Miigwetch for bearing witness to Children of God. Urban Ink is deeply proud of this work—through it we hope we’ve invited you to reconsider indigenous history in this country. In this year when we recognize the 150th anniversary of confederation, Urban Ink strives to make space for exploration and discussion of our complicated shared history. If this production was meaningful to you, if you felt your perspective shifted, if you valued your experience, please consider becoming a donor to Urban Ink —we need your support.
Based in Vancouver and founded in 2001, Urban Ink creates, produces and presents original live performance works by Indigenous and Intercultural artists. Today, under the passionate artistic direction of Corey Payette, our company goes ever further, promoting intercultural understanding, igniting conversations from coast to coast, and celebrating the rich history of this land by bringing communities together in a national conversation that affirms diversity as a shared Canadian value.
It is a dream of ours to bring our production of Children of God to smaller communities around the province and throughout the country. Inviting rural voices into the conversation is a key part of engaging in our diversity. Showcasing stories like this for young people in small communities, enabling them to see a different future for themselves, to see how telling their stories in their voice can make a positive impact on the world around them: these are our grand aspirations.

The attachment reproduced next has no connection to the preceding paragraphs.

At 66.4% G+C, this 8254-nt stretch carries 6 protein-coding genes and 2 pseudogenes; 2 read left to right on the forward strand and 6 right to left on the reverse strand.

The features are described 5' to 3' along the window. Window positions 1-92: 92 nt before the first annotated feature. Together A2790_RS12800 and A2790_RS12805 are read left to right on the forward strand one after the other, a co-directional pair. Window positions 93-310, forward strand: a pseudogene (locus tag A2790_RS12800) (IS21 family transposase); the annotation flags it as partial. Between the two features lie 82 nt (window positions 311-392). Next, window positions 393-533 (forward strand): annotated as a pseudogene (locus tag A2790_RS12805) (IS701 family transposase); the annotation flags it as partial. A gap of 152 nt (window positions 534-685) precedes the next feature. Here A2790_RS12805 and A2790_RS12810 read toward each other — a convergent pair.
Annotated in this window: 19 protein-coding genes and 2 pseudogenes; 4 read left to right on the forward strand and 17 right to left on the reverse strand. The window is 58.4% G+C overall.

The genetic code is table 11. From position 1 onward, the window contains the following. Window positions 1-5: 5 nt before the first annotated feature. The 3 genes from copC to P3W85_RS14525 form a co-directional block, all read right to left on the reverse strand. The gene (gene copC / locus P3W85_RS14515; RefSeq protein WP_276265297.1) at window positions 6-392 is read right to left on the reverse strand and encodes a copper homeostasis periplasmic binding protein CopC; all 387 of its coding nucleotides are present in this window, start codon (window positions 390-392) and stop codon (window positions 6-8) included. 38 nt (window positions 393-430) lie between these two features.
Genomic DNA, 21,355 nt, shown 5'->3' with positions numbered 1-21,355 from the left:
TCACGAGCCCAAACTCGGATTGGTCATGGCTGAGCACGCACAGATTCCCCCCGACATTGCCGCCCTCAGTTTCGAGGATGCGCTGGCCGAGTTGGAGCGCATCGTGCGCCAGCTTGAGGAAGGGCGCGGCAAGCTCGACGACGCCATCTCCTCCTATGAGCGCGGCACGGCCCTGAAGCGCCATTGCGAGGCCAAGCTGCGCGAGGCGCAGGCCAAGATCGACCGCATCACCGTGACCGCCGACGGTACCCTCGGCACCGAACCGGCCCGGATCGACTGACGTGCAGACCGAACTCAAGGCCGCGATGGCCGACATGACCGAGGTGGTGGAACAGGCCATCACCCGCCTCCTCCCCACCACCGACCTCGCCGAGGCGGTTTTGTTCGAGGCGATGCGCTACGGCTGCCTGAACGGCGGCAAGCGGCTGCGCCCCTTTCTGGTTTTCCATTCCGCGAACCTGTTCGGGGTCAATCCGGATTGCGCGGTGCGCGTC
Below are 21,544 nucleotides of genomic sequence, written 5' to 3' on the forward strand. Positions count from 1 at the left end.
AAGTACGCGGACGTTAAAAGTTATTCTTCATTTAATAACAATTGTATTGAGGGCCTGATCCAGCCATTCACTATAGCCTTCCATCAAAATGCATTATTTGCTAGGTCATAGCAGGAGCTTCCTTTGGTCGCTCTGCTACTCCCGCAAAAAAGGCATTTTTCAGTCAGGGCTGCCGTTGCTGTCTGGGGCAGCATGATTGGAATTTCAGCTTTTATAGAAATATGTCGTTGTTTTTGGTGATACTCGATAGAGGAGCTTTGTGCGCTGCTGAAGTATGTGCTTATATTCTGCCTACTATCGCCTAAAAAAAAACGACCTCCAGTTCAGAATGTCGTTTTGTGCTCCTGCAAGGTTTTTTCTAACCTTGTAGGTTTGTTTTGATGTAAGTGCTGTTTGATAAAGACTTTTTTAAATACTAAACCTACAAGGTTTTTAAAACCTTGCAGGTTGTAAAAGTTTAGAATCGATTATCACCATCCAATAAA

We invite you to walk boldly with us into truths told in a new way. Your support of Urban Ink’s mission enables the performing arts to function in their unique way, engaging us all in conversations about who we are as Canadians – a complex, interdependent, multicultural society based on a strong foundation of Indigeneity.
Thank you for walking this path with us,
Corey Payette and Dawn Brennan
Artistic Director and Managing Director
“This work needs to be done in every single community across Canada because it is not just about it taking place in indigenous communities, it is about non- indigenous people seeing this work and understanding the breadth and scope of this history and if we can have an understanding of that through the eyes of indigenous people then people can start to open up their minds and hearts to perspectives that have perhaps gone unheard for many generations. In this video Corey gives some context around the story and the national relevance of this production that he spent seven years researching, writing and developing.”